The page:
We all want to stop thinking about him, right? We want to stop obsessing, but we don't know how. We cannot erase the Narcissist from our brain. It is not possible. However, we can retrain our brain.
You will have thoughts in the future about your ex that you'd rather not have. You cannot control thoughts that come to mind. Memory is memory. Once created, it cannot be erased.
However, the good news is you CAN control HOW you will respond to the thoughts that pop into your head and that is the key to reducing your obsessive thoughts.
Everyone gets unwanted, intrusive thoughts. Yes, everyone! The difference is people who have not been brainwashed or suffer from OCD do not over-analyze these thoughts or judge these thoughts. They let them roll-off of them. Many just laugh and say, "Ha, what a strange thought" and then move on.
Unfortunately, we don't do that because we are stuck in Cognitive Dissonance and over-analyze and obsess about every little thought. The key is not to judge our thoughts or give them any weight. The minute you judge a thought, you give it more power.
Smart people are extremely creative and imaginative. As we've been talking about in another thread, I believe that we are all very intelligent people. Therefore, all kinds of thoughts and images will pop into our creative minds. The important thing to remember is a thought is a thought. That's it. You need not over-analyze it or judge it.
Exposure Response Prevention is what we will do in Step 5 of our program when we face our fears and find our outlet. We will expose ourselves to our fears, but then prevent ourselves from responding in our typical compulsive way.
You see, Obsessive thoughts are a result of anxiety and Compulsions are what we do to try to reduce the anxiety. i.e. Obsessive-Compulsive Behavior.
Unfortunately, we think engaging in a compulsive behavior will lessen the anxiety, and it might initially, but it is only temporary. In fact, it only increases the anxiety in the long run. Why? Because responding to the anxiety or obsessive thought in any way, shape or form only intensifies it. It validates it. Do not validate the thoughts.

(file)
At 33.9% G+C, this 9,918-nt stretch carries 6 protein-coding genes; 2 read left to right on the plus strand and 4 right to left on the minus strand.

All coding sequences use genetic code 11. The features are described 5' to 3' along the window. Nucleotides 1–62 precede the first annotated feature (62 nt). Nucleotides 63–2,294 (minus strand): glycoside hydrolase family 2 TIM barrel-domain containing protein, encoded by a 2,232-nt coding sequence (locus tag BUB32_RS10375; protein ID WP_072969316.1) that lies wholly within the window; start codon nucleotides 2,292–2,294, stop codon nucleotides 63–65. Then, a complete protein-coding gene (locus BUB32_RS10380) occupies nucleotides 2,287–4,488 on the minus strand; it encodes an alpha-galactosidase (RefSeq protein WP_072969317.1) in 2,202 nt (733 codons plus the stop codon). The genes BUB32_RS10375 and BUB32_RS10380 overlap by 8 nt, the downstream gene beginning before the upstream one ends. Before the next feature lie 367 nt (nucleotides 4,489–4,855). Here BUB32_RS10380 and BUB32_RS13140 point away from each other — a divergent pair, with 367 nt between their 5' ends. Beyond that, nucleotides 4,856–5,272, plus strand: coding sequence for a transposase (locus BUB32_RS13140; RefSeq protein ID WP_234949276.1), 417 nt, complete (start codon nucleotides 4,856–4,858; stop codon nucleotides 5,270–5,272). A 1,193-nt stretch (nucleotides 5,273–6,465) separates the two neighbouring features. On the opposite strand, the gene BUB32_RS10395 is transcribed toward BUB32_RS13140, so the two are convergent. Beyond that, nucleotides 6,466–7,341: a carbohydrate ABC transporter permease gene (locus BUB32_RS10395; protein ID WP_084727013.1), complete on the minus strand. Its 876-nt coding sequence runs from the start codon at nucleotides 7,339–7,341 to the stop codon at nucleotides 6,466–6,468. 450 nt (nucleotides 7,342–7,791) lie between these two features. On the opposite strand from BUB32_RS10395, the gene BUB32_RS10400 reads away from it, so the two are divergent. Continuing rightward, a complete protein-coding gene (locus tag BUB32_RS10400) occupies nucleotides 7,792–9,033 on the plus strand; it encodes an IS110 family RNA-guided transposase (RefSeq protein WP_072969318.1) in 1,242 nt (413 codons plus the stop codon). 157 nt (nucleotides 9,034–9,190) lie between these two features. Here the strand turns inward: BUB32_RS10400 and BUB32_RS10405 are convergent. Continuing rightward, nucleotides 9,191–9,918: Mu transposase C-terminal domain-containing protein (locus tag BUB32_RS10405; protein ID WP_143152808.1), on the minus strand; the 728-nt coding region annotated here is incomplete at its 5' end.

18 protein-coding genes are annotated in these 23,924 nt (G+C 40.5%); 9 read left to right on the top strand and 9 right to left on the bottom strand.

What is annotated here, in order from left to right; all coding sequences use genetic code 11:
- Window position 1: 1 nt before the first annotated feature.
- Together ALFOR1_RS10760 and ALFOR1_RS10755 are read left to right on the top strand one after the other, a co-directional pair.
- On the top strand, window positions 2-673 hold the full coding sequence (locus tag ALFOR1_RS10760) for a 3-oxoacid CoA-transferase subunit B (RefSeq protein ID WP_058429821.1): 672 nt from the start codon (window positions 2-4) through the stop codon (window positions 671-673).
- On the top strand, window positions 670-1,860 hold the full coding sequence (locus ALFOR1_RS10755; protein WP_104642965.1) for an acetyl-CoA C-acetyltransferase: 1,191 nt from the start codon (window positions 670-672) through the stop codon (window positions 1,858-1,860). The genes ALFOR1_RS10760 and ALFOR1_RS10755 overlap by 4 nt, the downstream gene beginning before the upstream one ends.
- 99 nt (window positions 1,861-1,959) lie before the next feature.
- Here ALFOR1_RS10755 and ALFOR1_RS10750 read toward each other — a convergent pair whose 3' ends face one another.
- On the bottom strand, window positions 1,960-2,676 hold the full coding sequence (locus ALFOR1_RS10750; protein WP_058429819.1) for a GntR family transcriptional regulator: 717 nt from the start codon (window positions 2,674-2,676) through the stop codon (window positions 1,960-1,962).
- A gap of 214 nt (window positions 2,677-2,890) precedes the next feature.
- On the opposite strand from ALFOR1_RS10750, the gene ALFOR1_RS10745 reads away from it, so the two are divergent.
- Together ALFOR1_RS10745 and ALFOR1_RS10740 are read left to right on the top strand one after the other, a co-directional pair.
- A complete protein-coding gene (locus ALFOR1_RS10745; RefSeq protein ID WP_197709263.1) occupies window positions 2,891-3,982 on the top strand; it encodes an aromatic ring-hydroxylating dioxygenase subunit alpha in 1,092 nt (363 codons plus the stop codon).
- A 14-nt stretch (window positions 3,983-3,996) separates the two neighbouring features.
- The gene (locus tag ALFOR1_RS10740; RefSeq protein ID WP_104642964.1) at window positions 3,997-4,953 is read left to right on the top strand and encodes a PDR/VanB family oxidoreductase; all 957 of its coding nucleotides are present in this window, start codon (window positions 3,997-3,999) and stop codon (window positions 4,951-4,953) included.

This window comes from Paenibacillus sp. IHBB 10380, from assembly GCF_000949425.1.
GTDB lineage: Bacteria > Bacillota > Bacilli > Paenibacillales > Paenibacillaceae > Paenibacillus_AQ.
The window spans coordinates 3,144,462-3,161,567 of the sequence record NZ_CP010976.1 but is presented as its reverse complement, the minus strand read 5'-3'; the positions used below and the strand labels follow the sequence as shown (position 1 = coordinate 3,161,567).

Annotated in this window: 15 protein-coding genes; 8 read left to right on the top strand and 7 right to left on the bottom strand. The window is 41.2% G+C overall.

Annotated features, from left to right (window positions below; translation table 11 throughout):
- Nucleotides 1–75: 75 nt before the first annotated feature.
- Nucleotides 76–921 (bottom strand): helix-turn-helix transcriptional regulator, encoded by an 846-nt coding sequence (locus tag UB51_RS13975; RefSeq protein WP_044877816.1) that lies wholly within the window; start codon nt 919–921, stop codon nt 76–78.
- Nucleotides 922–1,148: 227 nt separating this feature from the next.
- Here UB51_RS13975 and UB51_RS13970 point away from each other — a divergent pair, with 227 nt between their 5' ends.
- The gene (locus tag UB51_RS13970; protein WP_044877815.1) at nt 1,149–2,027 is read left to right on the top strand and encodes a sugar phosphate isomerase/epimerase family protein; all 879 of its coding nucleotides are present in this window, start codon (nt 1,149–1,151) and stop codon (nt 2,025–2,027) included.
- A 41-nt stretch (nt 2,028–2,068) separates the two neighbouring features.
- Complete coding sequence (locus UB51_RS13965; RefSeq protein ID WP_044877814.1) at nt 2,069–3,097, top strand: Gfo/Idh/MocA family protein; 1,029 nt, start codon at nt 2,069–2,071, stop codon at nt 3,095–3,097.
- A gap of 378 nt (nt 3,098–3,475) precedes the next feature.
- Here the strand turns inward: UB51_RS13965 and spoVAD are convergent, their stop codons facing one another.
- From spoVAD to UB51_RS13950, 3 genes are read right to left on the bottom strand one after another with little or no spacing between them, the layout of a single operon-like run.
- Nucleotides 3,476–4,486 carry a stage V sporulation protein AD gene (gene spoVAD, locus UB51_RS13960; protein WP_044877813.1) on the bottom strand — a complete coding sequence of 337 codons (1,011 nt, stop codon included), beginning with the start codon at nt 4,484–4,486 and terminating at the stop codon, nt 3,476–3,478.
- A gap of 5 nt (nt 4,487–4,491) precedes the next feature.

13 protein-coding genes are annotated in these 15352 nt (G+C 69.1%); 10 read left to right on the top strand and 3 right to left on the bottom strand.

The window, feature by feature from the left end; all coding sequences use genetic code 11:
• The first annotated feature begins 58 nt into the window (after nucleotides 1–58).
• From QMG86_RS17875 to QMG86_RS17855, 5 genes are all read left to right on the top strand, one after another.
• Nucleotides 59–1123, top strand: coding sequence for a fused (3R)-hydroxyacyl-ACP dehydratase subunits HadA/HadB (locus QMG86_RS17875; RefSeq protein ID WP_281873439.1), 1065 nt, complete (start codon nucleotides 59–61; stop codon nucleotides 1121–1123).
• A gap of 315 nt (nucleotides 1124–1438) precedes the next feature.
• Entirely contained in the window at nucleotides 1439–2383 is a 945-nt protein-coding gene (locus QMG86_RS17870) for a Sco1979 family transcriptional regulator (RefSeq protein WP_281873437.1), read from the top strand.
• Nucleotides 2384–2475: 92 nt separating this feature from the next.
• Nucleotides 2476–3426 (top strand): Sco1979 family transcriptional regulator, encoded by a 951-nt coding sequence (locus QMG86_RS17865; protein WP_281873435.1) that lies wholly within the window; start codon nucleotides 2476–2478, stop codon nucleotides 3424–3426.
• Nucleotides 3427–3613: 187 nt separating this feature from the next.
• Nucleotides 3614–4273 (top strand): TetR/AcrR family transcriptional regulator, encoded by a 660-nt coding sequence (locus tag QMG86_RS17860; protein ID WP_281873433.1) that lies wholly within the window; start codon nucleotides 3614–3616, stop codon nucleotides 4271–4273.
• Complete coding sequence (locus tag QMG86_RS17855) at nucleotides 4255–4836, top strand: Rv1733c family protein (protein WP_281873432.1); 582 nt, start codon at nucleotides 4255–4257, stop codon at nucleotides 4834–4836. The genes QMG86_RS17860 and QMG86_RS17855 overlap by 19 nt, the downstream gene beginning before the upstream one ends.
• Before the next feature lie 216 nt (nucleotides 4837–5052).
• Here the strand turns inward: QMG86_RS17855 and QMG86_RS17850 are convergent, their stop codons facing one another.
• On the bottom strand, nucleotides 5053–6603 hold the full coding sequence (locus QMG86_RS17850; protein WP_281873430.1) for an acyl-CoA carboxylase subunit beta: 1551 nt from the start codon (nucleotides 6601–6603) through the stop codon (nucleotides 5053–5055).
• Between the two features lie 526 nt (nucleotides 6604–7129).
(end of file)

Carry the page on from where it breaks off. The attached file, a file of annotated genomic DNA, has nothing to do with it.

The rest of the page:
You can observe the thoughts, but do not judge. Do not try to wish the thoughts away because, believe me, that will only make you think of them more. Do not fight your thoughts. To do so creates major Cognitive Dissonance, which only creates more obsessive thought. Allow your thoughts to happen, but do not validate or judge them in any way. Laugh at the thoughts, dismiss them, talk back to them as if they are an unwanted intruder in your mind.
You must realize that these thoughts do not define you and are not a part of you. They are simply thoughts. Look at the obsessive thoughts as a separate entity and you will be able to distance yourself from them, believe me. I call my obsessive thought patterns "The Tormentor" and I talk back to "The Tormentor" when it tries to engage me. No joke.
Oh, and engage me it tries, quite often. I have learned that this is ok. The thoughts will always come. We have no control over that. Do not fight that. If you fight that, you're only setting yourself up for failure. It's like telling people not to look at the white elephant in the room. Everyone is going to look, right? Instead, you do not fight the thoughts or tell yourself not to think of him. You simply control how you respond to the thoughts when they do occur.
We will always have intrusive, unwanted thoughts. Everyone does! The good news is that we have a choice in how we want to respond to these thoughts.
Life is not about what happens to us, it's about how we respond to what happens to us. For me, the key is this:
I will always have intrusive, unwanted thoughts. I cannot control this. However, I can choose whether I want to engage with the thoughts and give them power or see them for what they really are - white noise that tries to distract me from living in the moment.
The key to recovery is understanding that you CAN control HOW you will respond to your thoughts. And that is what makes all the difference in the world for your sanity. By engaging with the thoughts, you only increase the power of the anxiety and fear you are trying to avoid. Tell it to fu*k off and dismiss it. It may sound silly, but trust me, it works.
Practicing this (aka Exposure Response Prevention) has helped me tremendously. I finally have peace of mind I never thought was possible. Again, the thoughts still come, but by choosing HOW I will respond to these thoughts, I have reduced the power and the hold they have over me.
They are only thoughts after all. Thoughts cannot hurt me, but how I respond to my thoughts can hurt me. Being paralyzed with anxiety over thoughts is no way to live life. It prohibits us from enjoying the moment and living life to its fullest.